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I have a text file that has thousands of questions and blanks for the answer, like this:

1) This is the first question 1)______

2) This is the second question 2)______

3)...

What I want to do is to extract the questions, and put them in a spreadsheet (I'm going to end up putting them in a database). I tried reading through Mathematica's Working with Strings page, but I couldn't figure out how to do it! Can someone please let me know how to do this? Thanks!

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I'll use a slightly modified example:

str = "1) This is the first question 1)______

 2) This is the second question 2)______

 ...

 10) This is the tenth question 10)______"

One can use either StringExpression[] or RegularExpression[] in StringCases[] for this; here's how:

StringTrim /@ StringCases[str,
                          n : DigitCharacter .. ~~ ")" ~~ s__ ~~ n_ ~~ ")" :> s]

or

StringTrim /@ StringCases[str, RegularExpression["(\\d+\\))(.+)\\1"] -> "$2"]

which should both yield {"This is the first question", "This is the second question", "This is the tenth question"}.

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    $\begingroup$ I wonder why people insist on hammering a screw and screwing a text processing problem $\endgroup$ – Dr. belisarius Nov 11 '15 at 6:13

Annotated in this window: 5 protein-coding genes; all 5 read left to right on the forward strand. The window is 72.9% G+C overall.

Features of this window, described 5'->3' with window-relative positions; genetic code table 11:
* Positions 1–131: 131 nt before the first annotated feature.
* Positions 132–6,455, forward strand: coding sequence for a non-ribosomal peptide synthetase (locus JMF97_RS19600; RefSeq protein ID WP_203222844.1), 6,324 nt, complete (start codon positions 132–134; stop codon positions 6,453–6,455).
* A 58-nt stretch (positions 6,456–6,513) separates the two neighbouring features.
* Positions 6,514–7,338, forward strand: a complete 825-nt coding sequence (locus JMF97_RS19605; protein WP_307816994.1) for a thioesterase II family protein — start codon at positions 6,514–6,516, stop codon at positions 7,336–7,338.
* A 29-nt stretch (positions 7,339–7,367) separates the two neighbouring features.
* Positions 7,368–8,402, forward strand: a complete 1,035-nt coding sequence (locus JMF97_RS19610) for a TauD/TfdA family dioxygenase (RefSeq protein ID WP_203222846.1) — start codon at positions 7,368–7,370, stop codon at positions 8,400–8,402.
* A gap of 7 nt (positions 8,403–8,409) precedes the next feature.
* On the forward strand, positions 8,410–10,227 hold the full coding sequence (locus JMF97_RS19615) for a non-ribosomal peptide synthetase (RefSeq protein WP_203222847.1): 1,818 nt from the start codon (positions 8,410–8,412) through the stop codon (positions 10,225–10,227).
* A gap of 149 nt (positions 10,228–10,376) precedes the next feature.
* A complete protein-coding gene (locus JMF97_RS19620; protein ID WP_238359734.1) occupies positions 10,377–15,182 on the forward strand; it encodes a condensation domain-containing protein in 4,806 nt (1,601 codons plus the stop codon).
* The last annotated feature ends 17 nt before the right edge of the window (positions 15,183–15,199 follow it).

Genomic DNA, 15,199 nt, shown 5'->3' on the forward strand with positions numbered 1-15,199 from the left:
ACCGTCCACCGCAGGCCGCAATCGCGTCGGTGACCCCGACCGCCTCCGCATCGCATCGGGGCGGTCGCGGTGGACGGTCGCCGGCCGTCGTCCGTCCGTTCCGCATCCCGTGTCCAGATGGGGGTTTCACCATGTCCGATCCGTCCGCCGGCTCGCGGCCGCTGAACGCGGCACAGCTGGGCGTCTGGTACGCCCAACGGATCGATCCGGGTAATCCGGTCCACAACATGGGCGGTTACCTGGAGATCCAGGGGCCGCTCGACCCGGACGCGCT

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    $\begingroup$ Could've been worse; at least it wasn't parsing XML with regex. $\endgroup$ – J. M. is away Nov 11 '15 at 10:05
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    $\begingroup$ @NicolasJosephScozzaro Of course. I'm really glad you asked. For example, the unix-born text processing programs (now available on almost every platform) perl, awk or sed are much better suited for these tasks than Mathematica. Your problem is a one liner in any of them. In particular you're up and running in awk in -perhaps- one to three hours depending on your background, and it is a very nice language to learn $\endgroup$ – Dr. belisarius Nov 11 '15 at 15:37
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    $\begingroup$ @NicolasJosephScozzaro: There are great websites like regex101, where you can test regular expressions online. If you plan to do a lot of text processing, do yourself a favor and google for tutorials about regular expressions. They're not hard to use, and make text processing so much easier... $\endgroup$ – Niki Estner Nov 11 '15 at 17:52
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    $\begingroup$ @belisariushassettled, the Mathematica code at least in this answer is also a one-liner - can you give examples of one-liners in the Unix tools that take a lot more effort in M? $\endgroup$ – alancalvitti Nov 11 '15 at 18:06

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